This is a guest post by Peggy Crawford, PhD, Professor of Finance, and Terry Young, PhD, Professor of Economics
The housing saga continues. The hope of “owning a piece of the American dream” is becoming a nightmare for some home buyers. While optimists argue that the “worst” is over as they cling to any sign of positive news, such as the slight upturn in sales of existing homes in February, others call for the government to come to our rescue and save homeowners by declaring a moratorium on foreclosures or “encouraging” financial institutions to renegotiate loan terms. Meanwhile, the Federal Reserve continues to cut interest rates (sometimes dramatically) hoping to ease the pain for some as interest rates reset on their mortgages and to spur activity in the sagging economy.
Have housing prices stopped plummeting? The experts disagree, but Business Week states that home prices could decline by another 25 percent over the next 2 or 3 years, returning the values to their 2000 levels in inflation-adjusted terms.
What can we expect? Like any market, the housing market is based on economic fundamentals of demand and supply. In general, housing prices are inversely related to interest rates. Now, both interest rates and housing prices are falling at the same time.
So, why aren’t sales increasing? Things have changed.
First, lenders are scrutinizing borrowers more carefully. No/low down payments are disappearing and no documented income is a thing of the past—at least for the time being. And second, potential buyers hear the news and are waiting for prices to fall further. On the other hand, some potential sellers are still in denial that the value of their property is decreasing not increasing.
This slows clearing in the market and increases the inventory of unsold homes. The wait and see attitude of buyers may be a self-fulfilling hypothesis as sellers/builders come to the realization that prices must fall—even further.
How far will it fall?
Housing prices spiraled upward more quickly than wages. Loans were approved with historically high ratios of home price to wages based on low mortgage rates—often low teaser rates which would eventually adjust upward. This artificially made home ownership possible for subprime borrowers. These borrowers stayed ahead of the game as long as interest rates were low and prices were increasing. They continued to refinance—often again at low teaser rates—and frequently pulled cash out of their home increasing the size of the mortgage.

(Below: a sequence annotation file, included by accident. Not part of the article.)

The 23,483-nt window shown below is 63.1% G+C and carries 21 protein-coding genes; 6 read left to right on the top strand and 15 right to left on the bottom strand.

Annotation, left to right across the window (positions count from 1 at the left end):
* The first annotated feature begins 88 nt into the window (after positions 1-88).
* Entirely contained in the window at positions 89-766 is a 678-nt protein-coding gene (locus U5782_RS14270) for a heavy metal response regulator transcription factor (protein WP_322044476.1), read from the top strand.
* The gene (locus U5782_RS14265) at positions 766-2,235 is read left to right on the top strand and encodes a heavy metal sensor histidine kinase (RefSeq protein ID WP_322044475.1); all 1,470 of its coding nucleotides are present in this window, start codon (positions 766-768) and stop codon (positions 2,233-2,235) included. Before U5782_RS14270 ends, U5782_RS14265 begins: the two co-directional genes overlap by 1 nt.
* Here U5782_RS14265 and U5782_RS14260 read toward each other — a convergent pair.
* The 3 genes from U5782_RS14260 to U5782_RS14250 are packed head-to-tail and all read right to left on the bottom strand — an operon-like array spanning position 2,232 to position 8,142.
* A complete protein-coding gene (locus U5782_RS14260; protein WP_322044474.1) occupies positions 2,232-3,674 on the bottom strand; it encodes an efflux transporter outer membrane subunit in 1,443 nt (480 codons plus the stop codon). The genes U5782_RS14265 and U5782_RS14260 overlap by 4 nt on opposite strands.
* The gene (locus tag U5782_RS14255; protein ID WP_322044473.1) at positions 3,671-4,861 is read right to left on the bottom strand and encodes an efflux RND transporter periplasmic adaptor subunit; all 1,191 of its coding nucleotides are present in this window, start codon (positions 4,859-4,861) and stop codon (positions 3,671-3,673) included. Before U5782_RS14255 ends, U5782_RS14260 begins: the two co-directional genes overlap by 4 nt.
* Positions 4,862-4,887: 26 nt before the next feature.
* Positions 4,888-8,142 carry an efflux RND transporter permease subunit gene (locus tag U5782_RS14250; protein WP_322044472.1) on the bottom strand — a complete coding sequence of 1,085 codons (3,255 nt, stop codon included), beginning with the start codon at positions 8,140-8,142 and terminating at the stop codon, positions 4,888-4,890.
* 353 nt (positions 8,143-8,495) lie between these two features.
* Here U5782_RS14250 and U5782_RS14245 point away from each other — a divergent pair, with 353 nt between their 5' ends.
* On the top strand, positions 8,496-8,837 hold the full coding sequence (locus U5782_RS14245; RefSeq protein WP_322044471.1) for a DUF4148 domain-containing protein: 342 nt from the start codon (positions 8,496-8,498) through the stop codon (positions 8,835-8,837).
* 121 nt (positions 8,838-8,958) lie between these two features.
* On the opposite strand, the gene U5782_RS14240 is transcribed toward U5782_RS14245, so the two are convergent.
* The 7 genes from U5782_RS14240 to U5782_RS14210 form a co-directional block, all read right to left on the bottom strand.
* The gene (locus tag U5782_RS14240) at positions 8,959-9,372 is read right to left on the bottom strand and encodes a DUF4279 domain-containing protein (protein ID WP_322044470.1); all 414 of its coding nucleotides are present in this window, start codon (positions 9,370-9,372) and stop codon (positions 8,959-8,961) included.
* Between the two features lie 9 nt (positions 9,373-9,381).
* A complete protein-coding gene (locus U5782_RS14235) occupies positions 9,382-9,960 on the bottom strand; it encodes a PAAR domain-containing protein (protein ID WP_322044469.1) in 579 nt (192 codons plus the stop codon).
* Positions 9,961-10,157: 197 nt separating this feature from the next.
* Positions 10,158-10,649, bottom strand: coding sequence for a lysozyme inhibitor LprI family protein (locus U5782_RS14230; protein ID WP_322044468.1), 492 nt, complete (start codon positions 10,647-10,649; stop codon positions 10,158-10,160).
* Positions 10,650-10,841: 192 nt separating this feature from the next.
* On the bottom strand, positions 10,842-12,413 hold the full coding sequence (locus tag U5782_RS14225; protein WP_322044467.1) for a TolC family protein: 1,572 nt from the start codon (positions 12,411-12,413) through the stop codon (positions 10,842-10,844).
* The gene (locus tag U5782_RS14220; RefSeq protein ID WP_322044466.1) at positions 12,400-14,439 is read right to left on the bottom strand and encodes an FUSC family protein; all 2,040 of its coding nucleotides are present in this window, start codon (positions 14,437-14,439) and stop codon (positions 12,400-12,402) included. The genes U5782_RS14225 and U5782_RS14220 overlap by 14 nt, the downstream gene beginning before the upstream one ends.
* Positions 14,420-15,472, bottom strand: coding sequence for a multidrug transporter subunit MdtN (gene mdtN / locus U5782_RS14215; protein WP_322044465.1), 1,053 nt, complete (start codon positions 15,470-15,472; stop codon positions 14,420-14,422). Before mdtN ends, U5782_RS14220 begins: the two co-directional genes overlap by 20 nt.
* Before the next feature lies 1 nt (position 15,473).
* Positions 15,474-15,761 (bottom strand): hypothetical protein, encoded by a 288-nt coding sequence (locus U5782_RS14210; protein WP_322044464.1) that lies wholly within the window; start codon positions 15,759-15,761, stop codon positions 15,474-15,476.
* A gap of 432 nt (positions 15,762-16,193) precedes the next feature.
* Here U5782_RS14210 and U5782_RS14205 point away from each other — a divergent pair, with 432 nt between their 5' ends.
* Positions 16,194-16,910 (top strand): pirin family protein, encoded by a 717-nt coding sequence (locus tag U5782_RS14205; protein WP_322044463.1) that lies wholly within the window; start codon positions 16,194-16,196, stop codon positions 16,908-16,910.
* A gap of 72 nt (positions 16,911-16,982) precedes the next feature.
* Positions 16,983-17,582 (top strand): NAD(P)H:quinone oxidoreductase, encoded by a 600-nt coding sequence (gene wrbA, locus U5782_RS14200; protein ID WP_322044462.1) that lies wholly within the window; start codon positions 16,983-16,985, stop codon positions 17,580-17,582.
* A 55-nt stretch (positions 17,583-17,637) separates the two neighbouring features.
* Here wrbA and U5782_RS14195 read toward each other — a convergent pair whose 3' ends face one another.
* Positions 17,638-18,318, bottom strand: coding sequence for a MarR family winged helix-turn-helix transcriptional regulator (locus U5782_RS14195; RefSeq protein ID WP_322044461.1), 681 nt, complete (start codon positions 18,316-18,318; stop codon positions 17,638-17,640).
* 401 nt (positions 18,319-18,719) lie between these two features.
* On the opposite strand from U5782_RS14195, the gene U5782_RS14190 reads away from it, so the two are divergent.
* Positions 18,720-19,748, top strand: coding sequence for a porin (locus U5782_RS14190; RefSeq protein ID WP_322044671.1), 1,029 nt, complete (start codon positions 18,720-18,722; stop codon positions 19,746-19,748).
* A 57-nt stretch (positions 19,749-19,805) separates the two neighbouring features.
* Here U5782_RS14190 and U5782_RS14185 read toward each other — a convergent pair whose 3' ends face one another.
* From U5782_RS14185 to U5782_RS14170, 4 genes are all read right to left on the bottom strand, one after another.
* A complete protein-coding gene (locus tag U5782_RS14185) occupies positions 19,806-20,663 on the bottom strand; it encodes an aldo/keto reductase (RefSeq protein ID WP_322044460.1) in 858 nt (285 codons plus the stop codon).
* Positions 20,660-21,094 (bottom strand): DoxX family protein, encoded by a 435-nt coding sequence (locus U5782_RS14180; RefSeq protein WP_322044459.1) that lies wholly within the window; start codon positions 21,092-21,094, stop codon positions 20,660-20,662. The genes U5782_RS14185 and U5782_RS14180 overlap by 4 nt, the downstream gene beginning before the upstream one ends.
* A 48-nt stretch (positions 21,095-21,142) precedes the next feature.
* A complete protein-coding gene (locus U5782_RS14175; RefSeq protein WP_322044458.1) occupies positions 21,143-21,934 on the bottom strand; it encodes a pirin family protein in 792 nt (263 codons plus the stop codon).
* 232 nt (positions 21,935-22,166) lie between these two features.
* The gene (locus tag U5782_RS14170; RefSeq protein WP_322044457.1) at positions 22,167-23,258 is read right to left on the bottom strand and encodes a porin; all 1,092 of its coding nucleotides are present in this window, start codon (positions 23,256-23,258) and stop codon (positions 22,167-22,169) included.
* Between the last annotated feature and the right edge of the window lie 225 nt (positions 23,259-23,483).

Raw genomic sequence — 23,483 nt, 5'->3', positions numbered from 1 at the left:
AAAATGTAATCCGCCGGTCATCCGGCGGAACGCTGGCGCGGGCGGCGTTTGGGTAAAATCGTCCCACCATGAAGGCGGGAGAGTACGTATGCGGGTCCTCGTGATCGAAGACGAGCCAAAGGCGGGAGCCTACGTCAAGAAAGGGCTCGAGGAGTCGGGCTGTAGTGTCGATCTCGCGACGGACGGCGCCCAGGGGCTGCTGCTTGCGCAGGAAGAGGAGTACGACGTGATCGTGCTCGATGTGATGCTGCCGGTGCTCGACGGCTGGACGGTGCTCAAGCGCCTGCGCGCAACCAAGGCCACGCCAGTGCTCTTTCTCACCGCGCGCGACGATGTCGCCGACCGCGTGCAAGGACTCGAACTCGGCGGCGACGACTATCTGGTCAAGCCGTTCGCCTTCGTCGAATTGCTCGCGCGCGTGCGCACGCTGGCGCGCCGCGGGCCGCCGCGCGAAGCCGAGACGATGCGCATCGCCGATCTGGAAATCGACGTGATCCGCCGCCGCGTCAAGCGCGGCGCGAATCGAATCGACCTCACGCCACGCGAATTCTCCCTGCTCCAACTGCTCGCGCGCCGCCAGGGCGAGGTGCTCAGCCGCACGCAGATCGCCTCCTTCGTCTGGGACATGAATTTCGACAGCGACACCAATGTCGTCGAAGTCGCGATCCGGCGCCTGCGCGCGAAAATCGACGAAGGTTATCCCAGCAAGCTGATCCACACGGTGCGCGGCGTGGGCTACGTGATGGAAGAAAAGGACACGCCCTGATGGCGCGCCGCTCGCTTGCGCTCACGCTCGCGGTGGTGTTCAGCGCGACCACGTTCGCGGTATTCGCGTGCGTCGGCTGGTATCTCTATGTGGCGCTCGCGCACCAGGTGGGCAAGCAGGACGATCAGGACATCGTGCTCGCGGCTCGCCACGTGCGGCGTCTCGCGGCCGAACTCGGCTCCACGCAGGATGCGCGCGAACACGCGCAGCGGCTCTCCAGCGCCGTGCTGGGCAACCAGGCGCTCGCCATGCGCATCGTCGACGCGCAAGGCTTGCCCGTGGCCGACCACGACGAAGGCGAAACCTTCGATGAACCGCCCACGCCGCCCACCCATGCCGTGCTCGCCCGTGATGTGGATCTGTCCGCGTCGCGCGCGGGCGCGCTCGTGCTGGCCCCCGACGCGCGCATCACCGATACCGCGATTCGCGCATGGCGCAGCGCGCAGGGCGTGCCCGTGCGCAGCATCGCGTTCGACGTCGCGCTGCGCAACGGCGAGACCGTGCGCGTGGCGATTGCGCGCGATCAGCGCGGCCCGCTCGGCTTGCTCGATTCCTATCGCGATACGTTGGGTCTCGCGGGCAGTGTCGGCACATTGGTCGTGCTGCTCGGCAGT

But, interest rates begin to rise and borrowers lost the ability to refinance. Foreclosures begin to rise increasing the inventory of unsold homes. Builders, who had been throwing up homes in every conceivable spot, found that sales began to dry up. The oversupply of new homes increased the inventory of unsold homes.
So, housing prices have more room to fall, but the fall will not be a broad based. Housing prices that increased the most will probably fall the most. Over the past five years, house prices have more than doubled in California, Nevada, and Florida. These areas are already seeing the biggest drops.
How far will the housing woes spread?
The housing slump is impacting the economy in several ways.
First, homeowners felt “rich” when the price of their home was increasing and they shopped. Consumers have been the engine of growth. A key risk to the economy is decreasing consumer expenditures. Now that credit has been tightened; and the wealth effect eroded, will consumers stay home?
Second, the housing boom created jobs in construction, real estate, mortgage banking, and other support areas. When jobs were plentiful and income was growing, weakness in the housing market was muted. Now the jobs are disappearing in these areas and many of the jobs now available offer lower salaries. Will unemployment or lower wages decrease consumer spending?
Last, the misery in the housing market spread throughout financial markets affecting a large number of financial institutions. The credit crunch limited borrowing , mortgage defaults spread to credit cards and other types of loans, assets on the books of institutions lost value, profits of some firms are down, and equity markets have trended downward. Will the vicious cycle continue?
Do reckless mortgage borrowers deserve to be rescued?
Much of the political discourse centers on saving homes from foreclosures. Subprime borrowers were often poorer and frequently bought toward the top of the boom. Lax lending standards, easy credit, and creative mortgage instruments provided by lenders allowed borrowers to take out loans that they could not afford.
No doubt there are many hard working borrowers who did not understand what they were doing. But the question is who should pay for this?
Lenders who mislead borrowers should pay.
Wall Street bankers, who misrepresented high risk mortgage-backed securities, should pay.
But, should the borrowers take responsibility for their decisions? Or should taxpayers who may have accepted loans with higher interest rates, but less risk, pay for a bailout?
We have an opinion. What’s yours?
Let us know in the comments and we’ll get back to you soon with our thoughts.
Related in the Graziadio Business Report
Will the Sub-Prime Meltdown Burst the Housing Bubble? by Peggy J. Crawford, PhD, and Terry Young, PhD
Is the Real Estate Market a House of Cards? by Peggy J. Crawford, PhD, and Terry Young, PhD
Facing Up to the Possibility of Deflation by Donald M. Atwater, PhD (From 2003: An early prediction of how the housing market could spark a deflation event in the U.S.)